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Recently Diagnosed or Relapsed? Stop Looking For a Miracle Cure, and Use Evidence-Based Therapies To Enhance Your Treatment and Prolong Your Remission

Multiple Myeloma an incurable disease, but I have spent the last 25 years in remission using a blend of conventional oncology and evidence-based nutrition, supplementation, and lifestyle therapies from peer-reviewed studies that your oncologist probably hasn't told you about.

Click the orange button to the right to learn more about what you can start doing today.

Surviving Multiple Myeloma- Scalp cooling, Alopecia

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“Scalp cooling is a “viable and effective method” for preventing hair loss during (multiple myeloma) treatments and does not appear to pose a risk for scalp metastases”

Surviving multiple myeloma isn’t easy. I know…As chemotherapy side-effects go, losing all your hair during chemo is managable. Keep in mind that multiple myeloma (MM) patients don’t just lose the hair from their head. After six rounds of induction therapy, all of my bodily hair fell out. But chemo-induced hair loss is temporary. Your hair does grow back.

But I will say that a diagnosis of multiple myeloma is a big deal. Managing the emotions surrounding a mm diagnosis is difficult. So if keeping some or all of your hair during chemo will help you manage your emotions post MM diagnosis, I say GO FOR IT!

According to the article linked below, scalp cooling works. More importantly, “scalp cooling does not appear to pose a risk for scalp mets.” Scalp cooling can make surviving multiple myeloma, well, surviving chemotherapy anyway, more bearable.

A good friend of mine is great friends with a movie actor (T.V. as well as movies). This actor was diagnosed with breast cancer.  She wore a cap during chemo to prevent hair loss. It worked. She is back in front of the camera and she looks fabulous.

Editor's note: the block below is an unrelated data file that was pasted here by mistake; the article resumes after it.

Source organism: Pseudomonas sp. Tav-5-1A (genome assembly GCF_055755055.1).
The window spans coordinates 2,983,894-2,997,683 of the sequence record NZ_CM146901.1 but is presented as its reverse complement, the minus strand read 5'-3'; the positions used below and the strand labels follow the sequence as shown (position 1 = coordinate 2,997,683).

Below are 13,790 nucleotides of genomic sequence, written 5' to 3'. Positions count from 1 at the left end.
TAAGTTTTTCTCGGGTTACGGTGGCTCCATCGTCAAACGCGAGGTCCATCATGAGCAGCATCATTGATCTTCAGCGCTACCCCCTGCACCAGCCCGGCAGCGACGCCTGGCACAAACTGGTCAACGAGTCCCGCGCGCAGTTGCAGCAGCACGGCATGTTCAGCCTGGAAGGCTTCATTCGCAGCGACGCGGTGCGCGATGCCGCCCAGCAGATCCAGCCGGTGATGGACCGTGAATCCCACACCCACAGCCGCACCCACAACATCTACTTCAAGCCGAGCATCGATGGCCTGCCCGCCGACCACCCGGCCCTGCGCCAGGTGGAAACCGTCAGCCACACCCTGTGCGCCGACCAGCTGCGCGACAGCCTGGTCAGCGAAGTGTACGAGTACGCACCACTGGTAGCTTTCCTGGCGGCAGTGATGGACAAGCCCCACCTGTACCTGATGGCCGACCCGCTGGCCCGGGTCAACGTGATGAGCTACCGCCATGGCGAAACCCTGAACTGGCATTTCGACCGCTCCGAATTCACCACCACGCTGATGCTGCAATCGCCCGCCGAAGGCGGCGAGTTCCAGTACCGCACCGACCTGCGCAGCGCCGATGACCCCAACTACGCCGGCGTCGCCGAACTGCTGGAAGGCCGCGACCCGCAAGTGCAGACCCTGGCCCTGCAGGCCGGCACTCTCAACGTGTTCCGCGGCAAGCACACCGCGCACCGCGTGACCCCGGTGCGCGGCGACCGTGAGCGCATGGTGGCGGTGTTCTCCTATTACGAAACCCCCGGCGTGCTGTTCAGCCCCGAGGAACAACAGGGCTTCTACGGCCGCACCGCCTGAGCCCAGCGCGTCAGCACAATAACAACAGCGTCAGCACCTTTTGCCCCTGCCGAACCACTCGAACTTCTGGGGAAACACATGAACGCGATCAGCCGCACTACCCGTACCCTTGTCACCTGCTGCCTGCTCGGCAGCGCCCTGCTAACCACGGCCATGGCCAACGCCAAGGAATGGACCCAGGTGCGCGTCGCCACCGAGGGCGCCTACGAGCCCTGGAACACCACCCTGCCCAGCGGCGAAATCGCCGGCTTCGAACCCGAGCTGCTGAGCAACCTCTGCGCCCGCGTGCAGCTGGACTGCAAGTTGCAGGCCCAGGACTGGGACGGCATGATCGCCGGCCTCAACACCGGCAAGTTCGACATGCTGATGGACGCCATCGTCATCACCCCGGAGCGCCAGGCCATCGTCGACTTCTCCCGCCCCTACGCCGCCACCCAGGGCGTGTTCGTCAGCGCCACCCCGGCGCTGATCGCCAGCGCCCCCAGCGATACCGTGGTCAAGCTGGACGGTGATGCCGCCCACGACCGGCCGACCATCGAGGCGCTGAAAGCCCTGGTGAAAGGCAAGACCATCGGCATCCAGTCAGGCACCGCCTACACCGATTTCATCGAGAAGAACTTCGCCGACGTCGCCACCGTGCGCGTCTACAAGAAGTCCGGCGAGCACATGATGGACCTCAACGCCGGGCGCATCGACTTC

It’s important for the newly diagnosed multiple myeloma patient to know that many of your short, long-term and late stage side effects can be limited or even prevented. Surviving MM is possible.

I am both a multiple myeloma survivor and MM cancer coach. If you’ve been diagnosed with multiple myeloma your challenge is to learn what toxic therapies will to do your body now and in the future.

While no one can predict the future, there are plenty of studies that discuss common side effects such as:

  • chemotherapy-induced peripheral neuropathy,
  • deep-vein thrombosis, (blood clots)
  • chemobrain,
  • bone and muscle wasting and others.

Many of the common side-effects can be minimized or even eliminated.

Have you been diagnosed with multiple myeloma? What stage? What is your therapy plan? Scroll down the page, post a question or comment and I will reply to you ASAP.

Thank you,

David Emerson

  • Multiple Myeloma Survivor
  • MM Cancer Coach
  • Director PeopleBeatingCancer

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Scalp cooling does not pose a risk for scalp metastases